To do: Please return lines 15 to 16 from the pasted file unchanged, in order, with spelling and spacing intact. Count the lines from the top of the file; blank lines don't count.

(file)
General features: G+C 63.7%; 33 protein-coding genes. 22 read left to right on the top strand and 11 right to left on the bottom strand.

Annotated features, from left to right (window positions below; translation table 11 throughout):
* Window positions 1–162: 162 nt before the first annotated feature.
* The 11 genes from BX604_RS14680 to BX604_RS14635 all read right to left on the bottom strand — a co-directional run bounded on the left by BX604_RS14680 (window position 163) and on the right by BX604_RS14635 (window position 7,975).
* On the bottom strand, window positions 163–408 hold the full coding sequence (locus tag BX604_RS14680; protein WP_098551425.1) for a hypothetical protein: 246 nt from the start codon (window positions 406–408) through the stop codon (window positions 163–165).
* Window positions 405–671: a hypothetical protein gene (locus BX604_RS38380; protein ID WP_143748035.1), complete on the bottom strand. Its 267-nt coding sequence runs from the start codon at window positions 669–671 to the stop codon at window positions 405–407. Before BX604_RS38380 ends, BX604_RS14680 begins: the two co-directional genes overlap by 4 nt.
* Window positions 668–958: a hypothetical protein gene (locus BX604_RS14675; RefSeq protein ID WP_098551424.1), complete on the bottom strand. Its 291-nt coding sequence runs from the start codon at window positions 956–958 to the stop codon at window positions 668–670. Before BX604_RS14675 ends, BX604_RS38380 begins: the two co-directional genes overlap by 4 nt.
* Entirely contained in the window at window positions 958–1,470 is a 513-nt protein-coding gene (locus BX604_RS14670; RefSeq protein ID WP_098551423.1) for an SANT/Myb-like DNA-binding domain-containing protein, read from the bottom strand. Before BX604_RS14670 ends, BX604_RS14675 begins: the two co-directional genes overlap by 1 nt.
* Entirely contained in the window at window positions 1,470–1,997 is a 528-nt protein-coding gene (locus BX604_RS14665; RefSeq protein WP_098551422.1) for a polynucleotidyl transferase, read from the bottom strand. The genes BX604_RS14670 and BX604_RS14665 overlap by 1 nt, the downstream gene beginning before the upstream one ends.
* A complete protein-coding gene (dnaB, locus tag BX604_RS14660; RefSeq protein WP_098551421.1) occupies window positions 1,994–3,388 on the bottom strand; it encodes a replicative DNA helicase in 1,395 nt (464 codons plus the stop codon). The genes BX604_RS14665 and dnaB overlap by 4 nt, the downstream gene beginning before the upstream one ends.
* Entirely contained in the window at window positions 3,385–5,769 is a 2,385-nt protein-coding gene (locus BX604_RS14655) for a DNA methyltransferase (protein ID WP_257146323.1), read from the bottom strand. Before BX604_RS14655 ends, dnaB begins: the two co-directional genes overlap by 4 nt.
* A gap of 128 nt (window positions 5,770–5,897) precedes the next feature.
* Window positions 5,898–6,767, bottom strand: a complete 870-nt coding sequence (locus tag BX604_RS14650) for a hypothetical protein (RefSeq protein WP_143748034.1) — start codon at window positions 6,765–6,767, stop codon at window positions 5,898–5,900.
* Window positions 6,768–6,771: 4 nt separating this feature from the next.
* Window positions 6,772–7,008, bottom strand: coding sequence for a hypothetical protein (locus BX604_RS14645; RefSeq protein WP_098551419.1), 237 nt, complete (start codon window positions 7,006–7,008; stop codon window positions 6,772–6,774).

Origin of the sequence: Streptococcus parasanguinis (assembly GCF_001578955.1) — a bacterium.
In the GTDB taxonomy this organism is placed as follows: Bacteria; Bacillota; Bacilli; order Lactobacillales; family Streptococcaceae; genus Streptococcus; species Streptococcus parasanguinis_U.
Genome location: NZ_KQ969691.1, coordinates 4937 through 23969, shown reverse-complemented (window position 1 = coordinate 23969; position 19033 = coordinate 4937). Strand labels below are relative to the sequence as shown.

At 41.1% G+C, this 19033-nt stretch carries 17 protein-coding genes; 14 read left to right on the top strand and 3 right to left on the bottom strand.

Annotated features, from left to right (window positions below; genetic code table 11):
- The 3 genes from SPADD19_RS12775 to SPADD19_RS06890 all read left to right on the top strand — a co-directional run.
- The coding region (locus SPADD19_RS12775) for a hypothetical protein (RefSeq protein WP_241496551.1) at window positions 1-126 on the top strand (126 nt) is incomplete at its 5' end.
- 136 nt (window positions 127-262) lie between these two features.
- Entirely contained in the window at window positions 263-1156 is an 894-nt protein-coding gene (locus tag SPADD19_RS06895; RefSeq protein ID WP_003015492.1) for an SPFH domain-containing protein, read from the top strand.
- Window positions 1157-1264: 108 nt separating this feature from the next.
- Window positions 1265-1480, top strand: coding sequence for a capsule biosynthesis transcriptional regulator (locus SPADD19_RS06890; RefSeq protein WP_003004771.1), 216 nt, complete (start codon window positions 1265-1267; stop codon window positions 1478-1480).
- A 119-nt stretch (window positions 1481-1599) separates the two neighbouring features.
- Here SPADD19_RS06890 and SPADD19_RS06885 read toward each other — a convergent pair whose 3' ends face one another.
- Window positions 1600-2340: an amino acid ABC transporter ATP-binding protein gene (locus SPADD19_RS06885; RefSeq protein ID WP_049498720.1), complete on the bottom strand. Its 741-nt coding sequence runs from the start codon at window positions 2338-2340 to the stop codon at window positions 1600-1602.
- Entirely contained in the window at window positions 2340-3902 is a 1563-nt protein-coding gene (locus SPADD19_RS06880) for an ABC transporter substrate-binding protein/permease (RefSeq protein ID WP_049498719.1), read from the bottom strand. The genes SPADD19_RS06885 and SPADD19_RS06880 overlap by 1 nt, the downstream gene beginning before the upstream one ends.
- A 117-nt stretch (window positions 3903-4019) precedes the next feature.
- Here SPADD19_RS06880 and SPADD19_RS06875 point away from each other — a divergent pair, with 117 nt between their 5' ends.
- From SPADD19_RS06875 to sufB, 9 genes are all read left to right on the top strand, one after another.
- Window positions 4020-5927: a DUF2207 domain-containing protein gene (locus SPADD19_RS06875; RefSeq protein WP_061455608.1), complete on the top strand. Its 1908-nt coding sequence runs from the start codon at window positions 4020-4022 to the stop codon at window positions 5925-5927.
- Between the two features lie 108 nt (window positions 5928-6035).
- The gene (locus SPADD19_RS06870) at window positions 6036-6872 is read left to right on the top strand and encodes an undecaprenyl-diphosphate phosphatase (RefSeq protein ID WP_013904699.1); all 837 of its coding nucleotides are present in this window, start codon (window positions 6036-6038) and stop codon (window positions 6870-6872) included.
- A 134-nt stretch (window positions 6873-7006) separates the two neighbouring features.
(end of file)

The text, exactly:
* Window positions 6,772–7,008, bottom strand: coding sequence for a hypothetical protein (locus BX604_RS14645; RefSeq protein WP_098551419.1), 237 nt, complete (start codon window positions 7,006–7,008; stop codon window positions 6,772–6,774).

Origin of the sequence: Streptococcus parasanguinis (assembly GCF_001578955.1) — a bacterium.